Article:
For those with distribution and available in Dallas the Vega Sicilia Unico Gran Reserva 2000 blew my socks off.   92% Tempranillo with 8% Cabernet Sauvignon blended in to add a bit of depth to the wine filled with spice, black fruit and black licorice and cigar notes. Well balanced, interesting and bold, a wine with personality and ready to be enjoyed.

Another option, and a little more reasonably priced, was found with the Valduero 2005 Reserva, 100% Tempranillo aged 30 months in barrel then 18 months in bottle. Filled with red cherry, leather and coffee with layers of earthiness and herbal notes this is a good food wine that will pair with anything from grilled steaks to roast lamb with herbs to charcuterie.

A wine looking for an importer and distributor was Vitivinicola de Valbuena for their CarMe wine.  A small family owned winery established on the grounds of the family farmhouse in Valbuena de Duero, with the fruit for their 30,000 bottle production coming from their estate.  Their Joven is very young, fruit forward and juicy.  A wine to show the range of Tempranillo with youthful notes meant to be enjoyed just after bottling, good for pairing with grilled pizza and light salads.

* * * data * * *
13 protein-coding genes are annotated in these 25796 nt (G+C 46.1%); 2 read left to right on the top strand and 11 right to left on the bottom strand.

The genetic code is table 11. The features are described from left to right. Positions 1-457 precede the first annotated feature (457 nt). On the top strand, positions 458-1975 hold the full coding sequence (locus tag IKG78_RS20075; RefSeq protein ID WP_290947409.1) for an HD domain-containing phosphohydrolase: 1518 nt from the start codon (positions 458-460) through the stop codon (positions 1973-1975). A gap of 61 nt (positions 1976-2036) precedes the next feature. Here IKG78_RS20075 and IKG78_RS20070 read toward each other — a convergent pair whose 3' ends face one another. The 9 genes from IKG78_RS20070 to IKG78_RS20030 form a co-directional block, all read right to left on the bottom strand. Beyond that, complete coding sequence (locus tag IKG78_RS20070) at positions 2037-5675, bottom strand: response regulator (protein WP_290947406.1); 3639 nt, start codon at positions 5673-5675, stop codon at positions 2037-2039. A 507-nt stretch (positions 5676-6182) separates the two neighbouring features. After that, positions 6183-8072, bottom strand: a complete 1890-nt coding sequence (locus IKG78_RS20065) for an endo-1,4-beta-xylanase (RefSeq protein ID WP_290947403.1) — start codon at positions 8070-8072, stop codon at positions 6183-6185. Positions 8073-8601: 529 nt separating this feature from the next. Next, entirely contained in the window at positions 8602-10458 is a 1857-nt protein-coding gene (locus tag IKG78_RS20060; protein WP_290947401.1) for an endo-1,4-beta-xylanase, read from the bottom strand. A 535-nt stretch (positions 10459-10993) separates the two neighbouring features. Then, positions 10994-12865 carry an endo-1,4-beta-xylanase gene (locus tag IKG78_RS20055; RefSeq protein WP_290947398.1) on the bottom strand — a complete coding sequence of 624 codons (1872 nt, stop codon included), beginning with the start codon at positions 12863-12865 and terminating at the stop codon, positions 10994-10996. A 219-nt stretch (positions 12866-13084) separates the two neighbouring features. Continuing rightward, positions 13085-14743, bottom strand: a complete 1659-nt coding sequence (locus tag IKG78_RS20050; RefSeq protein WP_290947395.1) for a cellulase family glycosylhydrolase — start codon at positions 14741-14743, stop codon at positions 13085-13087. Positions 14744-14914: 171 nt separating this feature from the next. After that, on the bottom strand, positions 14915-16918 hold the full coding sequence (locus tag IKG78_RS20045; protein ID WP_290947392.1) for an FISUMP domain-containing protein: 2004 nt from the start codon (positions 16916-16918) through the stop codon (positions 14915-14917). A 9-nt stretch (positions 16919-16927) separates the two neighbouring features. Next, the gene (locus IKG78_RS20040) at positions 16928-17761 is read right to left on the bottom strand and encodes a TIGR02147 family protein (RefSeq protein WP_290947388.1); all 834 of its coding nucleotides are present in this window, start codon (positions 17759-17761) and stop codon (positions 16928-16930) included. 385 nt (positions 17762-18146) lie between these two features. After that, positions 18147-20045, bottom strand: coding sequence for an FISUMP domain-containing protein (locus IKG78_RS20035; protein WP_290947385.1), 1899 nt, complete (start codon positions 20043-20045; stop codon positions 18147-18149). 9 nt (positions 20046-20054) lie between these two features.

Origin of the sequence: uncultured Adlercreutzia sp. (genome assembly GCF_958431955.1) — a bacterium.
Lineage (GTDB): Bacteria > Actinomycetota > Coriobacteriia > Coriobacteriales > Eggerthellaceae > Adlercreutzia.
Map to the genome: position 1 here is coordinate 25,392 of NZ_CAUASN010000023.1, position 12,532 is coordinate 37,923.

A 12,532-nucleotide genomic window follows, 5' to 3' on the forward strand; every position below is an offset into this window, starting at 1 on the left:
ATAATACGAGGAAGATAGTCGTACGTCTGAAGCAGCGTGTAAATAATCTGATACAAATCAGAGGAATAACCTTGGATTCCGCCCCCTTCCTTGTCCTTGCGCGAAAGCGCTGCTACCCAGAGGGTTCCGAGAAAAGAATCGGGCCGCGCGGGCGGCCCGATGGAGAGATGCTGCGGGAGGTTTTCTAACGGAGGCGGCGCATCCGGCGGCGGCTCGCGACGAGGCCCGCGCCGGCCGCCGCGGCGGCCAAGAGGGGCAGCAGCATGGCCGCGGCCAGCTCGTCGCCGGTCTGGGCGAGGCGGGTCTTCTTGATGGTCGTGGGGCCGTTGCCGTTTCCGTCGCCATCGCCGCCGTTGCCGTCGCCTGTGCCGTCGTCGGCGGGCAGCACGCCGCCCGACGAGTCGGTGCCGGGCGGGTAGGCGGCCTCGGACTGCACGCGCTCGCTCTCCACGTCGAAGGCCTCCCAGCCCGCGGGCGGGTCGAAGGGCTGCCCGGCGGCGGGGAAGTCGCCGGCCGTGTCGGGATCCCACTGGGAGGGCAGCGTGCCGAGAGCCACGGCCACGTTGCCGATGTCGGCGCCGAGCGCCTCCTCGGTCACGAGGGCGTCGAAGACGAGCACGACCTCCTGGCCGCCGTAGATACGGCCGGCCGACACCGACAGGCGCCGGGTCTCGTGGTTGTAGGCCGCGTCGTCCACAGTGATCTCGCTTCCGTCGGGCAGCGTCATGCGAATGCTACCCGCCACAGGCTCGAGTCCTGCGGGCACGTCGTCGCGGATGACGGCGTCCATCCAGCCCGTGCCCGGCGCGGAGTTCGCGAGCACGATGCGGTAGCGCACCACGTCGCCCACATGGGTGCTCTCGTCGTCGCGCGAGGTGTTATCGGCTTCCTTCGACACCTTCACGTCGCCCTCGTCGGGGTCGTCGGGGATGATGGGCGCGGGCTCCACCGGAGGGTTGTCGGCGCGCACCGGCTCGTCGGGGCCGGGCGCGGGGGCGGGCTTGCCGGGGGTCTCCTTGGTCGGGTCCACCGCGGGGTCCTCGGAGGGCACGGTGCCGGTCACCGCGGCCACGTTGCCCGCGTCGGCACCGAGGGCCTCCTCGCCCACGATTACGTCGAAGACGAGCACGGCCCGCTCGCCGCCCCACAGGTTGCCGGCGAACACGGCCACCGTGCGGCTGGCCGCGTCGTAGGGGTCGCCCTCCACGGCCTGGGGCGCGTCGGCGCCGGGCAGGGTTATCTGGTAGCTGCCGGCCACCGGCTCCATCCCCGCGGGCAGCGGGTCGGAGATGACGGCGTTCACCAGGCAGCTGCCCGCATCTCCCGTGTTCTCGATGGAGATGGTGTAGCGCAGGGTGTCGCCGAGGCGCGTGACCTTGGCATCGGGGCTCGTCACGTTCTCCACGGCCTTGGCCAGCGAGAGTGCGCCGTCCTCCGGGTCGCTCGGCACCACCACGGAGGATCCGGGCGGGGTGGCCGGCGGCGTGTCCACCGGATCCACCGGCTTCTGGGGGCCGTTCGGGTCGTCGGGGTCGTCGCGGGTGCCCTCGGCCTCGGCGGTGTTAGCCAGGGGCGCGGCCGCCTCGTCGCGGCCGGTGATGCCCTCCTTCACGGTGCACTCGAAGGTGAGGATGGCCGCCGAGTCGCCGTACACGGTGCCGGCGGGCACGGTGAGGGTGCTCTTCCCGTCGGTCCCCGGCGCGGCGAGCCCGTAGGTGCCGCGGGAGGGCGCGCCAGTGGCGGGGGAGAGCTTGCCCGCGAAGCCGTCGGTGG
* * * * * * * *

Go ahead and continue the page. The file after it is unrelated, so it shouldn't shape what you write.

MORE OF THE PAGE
The wine of Priorat continues to show wine lovers how great Garnacha and Cariñena grown in poor, dry soil with stressed vines fighting for nutrients and water can be.
I recently visited Morlanda winery, a part of the Heredad Collection of wines under the Ferrer family portfolio, tasting their small production wines from the barrel, the tank and in the bottle.  Barrel tasting is always so interesting because you can get a general sense of how the wine will end up as the fruit profile will be there, and you are able to really understand the effects barrel aging often has on the wine, adding flavors and aromas of spice, toast, chocolate, etc.  Morlanda only produces wine from vines grown on their estate from grapes indigenous to the region as well as a few red Bordeaux varietals.

Barrel tasting with Morlanda Winemaker Judit Llop

The barrel tasting showed how ripe and delicious the fruit for their Morlanda wine is; but it couldn’t beat the wine in the bottle after full barrel aging and resting 6 months in the bottle.  A blend of 50% Garnacha and 50% Cariñena, this wine is dense, complex and balanced with expressive blackberry, licorice, mocha, espresso and subtle earthiness with a smooth and enjoyable finish.

4 comments on “What To Drink Now: Wine of Spain…Beyond Rioja

  1. We cannot overstate how much we love the Nessa Albarino from Galicia. The vineyard overlooks one of the largest oyster beds in Spain. They use ground up discarded oyster shells as fertilizer and you can taste this really refreshing minerality. Yay spain! Yay spanish wine!

  2. Pingback: Wine Alto | Wine Alto

  3. Now wait until you try the wines from the Ribeira Sacra. Both reds and whites, although the production of reds dominate the area.
    The area is mainly made up of small Bodegas (wineries) so when you visit them you get that feel that everything is “home made”.

  4. Jonfromtjs

    I love Albarino but have not tried that winery. Is it restaurant only or is it for sale at retail?

    Thanks!